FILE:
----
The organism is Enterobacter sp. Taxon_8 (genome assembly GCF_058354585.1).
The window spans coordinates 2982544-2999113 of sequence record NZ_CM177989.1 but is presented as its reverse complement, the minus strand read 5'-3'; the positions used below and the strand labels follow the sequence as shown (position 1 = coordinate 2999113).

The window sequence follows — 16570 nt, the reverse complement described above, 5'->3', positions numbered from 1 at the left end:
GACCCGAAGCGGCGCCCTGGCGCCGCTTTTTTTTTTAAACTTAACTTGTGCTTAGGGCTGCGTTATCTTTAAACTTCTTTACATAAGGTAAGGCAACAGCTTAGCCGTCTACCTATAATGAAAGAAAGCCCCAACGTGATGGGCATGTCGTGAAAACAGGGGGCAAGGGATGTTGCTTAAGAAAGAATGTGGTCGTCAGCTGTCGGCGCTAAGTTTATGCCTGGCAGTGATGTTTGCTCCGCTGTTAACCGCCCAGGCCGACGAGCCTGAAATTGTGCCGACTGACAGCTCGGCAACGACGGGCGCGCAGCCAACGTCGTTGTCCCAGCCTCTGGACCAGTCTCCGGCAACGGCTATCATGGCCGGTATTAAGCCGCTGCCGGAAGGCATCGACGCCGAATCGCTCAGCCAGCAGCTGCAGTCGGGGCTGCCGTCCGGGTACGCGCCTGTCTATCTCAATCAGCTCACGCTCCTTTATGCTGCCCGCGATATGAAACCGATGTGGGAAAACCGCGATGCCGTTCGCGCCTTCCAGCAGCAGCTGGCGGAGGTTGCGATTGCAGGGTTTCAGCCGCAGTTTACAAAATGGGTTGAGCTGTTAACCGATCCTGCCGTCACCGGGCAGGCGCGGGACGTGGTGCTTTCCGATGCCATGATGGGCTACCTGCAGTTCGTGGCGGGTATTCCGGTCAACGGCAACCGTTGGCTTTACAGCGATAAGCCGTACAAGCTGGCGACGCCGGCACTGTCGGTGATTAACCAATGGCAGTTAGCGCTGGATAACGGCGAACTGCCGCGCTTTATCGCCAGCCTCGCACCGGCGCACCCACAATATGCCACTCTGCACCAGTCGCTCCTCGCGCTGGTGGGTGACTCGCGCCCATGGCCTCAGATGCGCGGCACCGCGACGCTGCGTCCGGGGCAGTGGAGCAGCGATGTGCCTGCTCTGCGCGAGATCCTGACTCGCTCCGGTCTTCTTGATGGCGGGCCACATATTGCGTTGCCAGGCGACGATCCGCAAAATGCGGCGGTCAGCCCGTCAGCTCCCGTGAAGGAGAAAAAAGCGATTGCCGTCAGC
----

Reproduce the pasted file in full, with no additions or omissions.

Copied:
The organism is Enterobacter sp. Taxon_8 (genome assembly GCF_058354585.1).
The window spans coordinates 2982544-2999113 of sequence record NZ_CM177989.1 but is presented as its reverse complement, the minus strand read 5'-3'; the positions used below and the strand labels follow the sequence as shown (position 1 = coordinate 2999113).

The window sequence follows — 16570 nt, the reverse complement described above, 5'->3', positions numbered from 1 at the left end:
GACCCGAAGCGGCGCCCTGGCGCCGCTTTTTTTTTTAAACTTAACTTGTGCTTAGGGCTGCGTTATCTTTAAACTTCTTTACATAAGGTAAGGCAACAGCTTAGCCGTCTACCTATAATGAAAGAAAGCCCCAACGTGATGGGCATGTCGTGAAAACAGGGGGCAAGGGATGTTGCTTAAGAAAGAATGTGGTCGTCAGCTGTCGGCGCTAAGTTTATGCCTGGCAGTGATGTTTGCTCCGCTGTTAACCGCCCAGGCCGACGAGCCTGAAATTGTGCCGACTGACAGCTCGGCAACGACGGGCGCGCAGCCAACGTCGTTGTCCCAGCCTCTGGACCAGTCTCCGGCAACGGCTATCATGGCCGGTATTAAGCCGCTGCCGGAAGGCATCGACGCCGAATCGCTCAGCCAGCAGCTGCAGTCGGGGCTGCCGTCCGGGTACGCGCCTGTCTATCTCAATCAGCTCACGCTCCTTTATGCTGCCCGCGATATGAAACCGATGTGGGAAAACCGCGATGCCGTTCGCGCCTTCCAGCAGCAGCTGGCGGAGGTTGCGATTGCAGGGTTTCAGCCGCAGTTTACAAAATGGGTTGAGCTGTTAACCGATCCTGCCGTCACCGGGCAGGCGCGGGACGTGGTGCTTTCCGATGCCATGATGGGCTACCTGCAGTTCGTGGCGGGTATTCCGGTCAACGGCAACCGTTGGCTTTACAGCGATAAGCCGTACAAGCTGGCGACGCCGGCACTGTCGGTGATTAACCAATGGCAGTTAGCGCTGGATAACGGCGAACTGCCGCGCTTTATCGCCAGCCTCGCACCGGCGCACCCACAATATGCCACTCTGCACCAGTCGCTCCTCGCGCTGGTGGGTGACTCGCGCCCATGGCCTCAGATGCGCGGCACCGCGACGCTGCGTCCGGGGCAGTGGAGCAGCGATGTGCCTGCTCTGCGCGAGATCCTGACTCGCTCCGGTCTTCTTGATGGCGGGCCACATATTGCGTTGCCAGGCGACGATCCGCAAAATGCGGCGGTCAGCCCGTCAGCTCCCGTGAAGGAGAAAAAAGCGATTGCCGTCAGC